My anxiety never comes for any reason that I can quantify. For example, if I'm in an emergency situation I am always absolutely fine - in fact, I've often been complimented on how well I maintain my composure during an emergency. However I can be sitting at work having a normal conversation with a co-worker and go into a full-scale attack for seemingly no reason.
Anxiety has no rhyme and reason and often makes no sense.
There is one place where I never seem to have any panic/anxiety attacks and that's home. So there are times when I am really suffering when I will look forward to getting home for an entire day since I know I will feel better immediately.
If you're suffering from anxiety, the first thing I want to tell you is that you're not alone. I can almost guarantee that if you ask around you will probably have a number of friends/acquaintances who suffer as well.
I would also encourage you to see your doctor first to rule out any medical issues, as there are a number of medical conditions that can cause anxiety attacks. There were a few months in 2013 where I was having constant anxiety attacks on my way home from work, where I just happened to be eating almonds for a snack each time. Turns out, I'm allergic to almonds and was experiencing anaphylaxis - yeah, really. So go to the doctor. They'll run a bunch of tests and rule out anything medical and you can also look into medication at that time if you would like, since I know a lot of people have success with medicine. Although I do have a prescription for Xanax, I use it very sparingly - I will take 1/2 a pill an average of every 2 weeks whenever I can't sleep due to my anxiety, but that's it. I've had my prescription for over 3 months and still have over half of my 30 pills left.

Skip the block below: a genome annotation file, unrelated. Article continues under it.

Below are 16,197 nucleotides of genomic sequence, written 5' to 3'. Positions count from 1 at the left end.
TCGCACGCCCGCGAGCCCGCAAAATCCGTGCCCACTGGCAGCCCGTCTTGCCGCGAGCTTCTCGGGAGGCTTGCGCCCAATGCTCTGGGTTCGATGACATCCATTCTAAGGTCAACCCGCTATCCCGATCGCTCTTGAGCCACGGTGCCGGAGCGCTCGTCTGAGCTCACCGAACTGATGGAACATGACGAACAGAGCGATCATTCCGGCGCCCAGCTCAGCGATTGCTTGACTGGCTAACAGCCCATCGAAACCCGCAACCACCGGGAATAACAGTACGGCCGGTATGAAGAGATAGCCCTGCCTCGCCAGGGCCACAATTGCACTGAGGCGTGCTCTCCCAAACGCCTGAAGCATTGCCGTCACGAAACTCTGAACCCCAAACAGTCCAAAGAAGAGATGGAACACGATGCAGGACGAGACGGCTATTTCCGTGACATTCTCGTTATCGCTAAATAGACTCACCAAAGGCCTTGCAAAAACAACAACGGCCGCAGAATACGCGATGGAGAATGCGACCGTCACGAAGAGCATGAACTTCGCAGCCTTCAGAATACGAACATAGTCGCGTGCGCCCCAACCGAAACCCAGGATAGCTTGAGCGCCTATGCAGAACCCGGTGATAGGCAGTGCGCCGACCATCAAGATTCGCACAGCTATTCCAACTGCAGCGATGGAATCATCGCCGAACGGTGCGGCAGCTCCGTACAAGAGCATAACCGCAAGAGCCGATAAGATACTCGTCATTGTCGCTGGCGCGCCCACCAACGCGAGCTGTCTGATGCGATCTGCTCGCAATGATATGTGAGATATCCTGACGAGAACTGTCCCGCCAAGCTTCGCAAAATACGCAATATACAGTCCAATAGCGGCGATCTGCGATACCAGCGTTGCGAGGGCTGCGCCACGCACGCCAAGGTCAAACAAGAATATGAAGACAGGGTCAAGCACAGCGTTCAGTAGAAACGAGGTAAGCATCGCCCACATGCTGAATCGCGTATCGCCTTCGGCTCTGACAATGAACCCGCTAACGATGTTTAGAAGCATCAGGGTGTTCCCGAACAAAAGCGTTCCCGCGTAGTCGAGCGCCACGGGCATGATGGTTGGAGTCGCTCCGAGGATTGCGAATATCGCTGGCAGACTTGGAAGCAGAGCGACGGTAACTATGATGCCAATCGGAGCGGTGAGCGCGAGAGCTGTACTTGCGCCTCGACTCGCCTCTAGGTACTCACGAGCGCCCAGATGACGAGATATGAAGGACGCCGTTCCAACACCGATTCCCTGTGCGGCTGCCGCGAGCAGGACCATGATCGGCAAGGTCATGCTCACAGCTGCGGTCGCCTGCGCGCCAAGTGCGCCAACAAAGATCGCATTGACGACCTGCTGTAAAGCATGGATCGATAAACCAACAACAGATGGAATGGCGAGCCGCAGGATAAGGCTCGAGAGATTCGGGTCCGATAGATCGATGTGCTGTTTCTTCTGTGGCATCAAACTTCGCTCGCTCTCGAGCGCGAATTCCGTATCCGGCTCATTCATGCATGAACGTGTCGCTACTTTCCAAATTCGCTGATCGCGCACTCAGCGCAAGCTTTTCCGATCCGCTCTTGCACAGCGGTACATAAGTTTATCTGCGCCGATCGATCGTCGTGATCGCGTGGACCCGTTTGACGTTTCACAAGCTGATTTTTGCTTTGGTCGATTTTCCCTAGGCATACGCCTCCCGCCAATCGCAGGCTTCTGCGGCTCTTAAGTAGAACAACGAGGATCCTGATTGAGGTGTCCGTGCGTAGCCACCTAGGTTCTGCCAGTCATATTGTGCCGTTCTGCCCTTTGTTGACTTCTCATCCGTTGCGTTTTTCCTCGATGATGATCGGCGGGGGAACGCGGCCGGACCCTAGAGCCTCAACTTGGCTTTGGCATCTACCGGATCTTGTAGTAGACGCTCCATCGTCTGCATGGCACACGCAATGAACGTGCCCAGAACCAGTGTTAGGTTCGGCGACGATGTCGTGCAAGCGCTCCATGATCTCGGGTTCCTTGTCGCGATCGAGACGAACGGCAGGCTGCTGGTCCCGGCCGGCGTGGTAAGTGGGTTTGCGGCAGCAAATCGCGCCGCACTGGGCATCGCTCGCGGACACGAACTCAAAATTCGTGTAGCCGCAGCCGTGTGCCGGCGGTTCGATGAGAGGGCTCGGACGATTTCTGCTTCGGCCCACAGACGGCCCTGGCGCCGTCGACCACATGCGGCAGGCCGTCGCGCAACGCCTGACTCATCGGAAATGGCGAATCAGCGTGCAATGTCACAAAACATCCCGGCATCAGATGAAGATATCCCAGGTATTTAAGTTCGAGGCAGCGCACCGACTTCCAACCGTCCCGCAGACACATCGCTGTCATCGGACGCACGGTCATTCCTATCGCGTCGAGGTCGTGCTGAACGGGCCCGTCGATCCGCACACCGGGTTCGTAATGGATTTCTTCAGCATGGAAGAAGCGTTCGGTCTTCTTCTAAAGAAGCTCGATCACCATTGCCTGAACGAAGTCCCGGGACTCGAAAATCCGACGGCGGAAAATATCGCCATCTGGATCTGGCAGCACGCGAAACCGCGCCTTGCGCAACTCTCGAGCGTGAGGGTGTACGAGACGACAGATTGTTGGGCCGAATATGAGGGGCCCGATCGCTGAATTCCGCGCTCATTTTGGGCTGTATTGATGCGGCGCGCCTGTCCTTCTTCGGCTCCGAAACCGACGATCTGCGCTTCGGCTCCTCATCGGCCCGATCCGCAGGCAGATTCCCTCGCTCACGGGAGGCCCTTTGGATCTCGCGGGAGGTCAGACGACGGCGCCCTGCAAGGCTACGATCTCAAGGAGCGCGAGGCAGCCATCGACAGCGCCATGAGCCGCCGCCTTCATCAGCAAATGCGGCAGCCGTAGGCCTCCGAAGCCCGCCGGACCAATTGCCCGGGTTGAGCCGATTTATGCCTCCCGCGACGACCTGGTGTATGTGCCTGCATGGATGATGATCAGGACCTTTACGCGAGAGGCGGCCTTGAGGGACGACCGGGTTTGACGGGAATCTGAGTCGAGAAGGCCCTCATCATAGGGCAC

Other than the minimal medication I take when I need it to sleep, here are the other things I have done to help minimize my anxiety:
Reduce your caffeine intake
If I drink more than a cup of coffee (or the caffeine equivalent), I will have terrible anxiety and panic attacks all day long. If you are suffering from anxiety I highly recommend you cut out caffeine and see if it helps improve your symptoms. I do actually plan to quit caffeine completely one day in the hopes it will help my anxiety issues even more, however I have cut down my intake dramatically and it's made a definite difference so I'm okay right now keeping my one cup of coffee in the morning.
I think the benefits are two-fold for me with exercise - it's time I take for myself on a daily basis and it gets those good endorphins pumping. A word of caution though; whenever I do a seriously intense program like Insanity, my anxiety actually gets worse for a week before it settles back down. So I would recommend skipping the super intense stuff if you're really suffering.
Limit your alcohol intake
I try not to drink any alcohol during the week and really try not to drink excessively at all anymore (except for the occasional out-of-control date night with my husband or crazy girl's night out). This is just my experience, but I have found the more I drink the worse my anxiety is, even if I just have a glass of wine with my dinner.
I will be honest and let you know that I have not been meditating very often lately (or at all), BUT I have had a lot of success in the past with meditation helping my anxiety and I find that the more I do it, the more it helps. There are two apps that I've used on my phone, and when I practice I'll take 5-15 minutes after my workout in the morning to sit quietly and listen to a guided meditation. The apps I have used are Headspace and Insight Timer - the second one is actually my favorite, but I know a lot of people really like Headspace when they're starting out.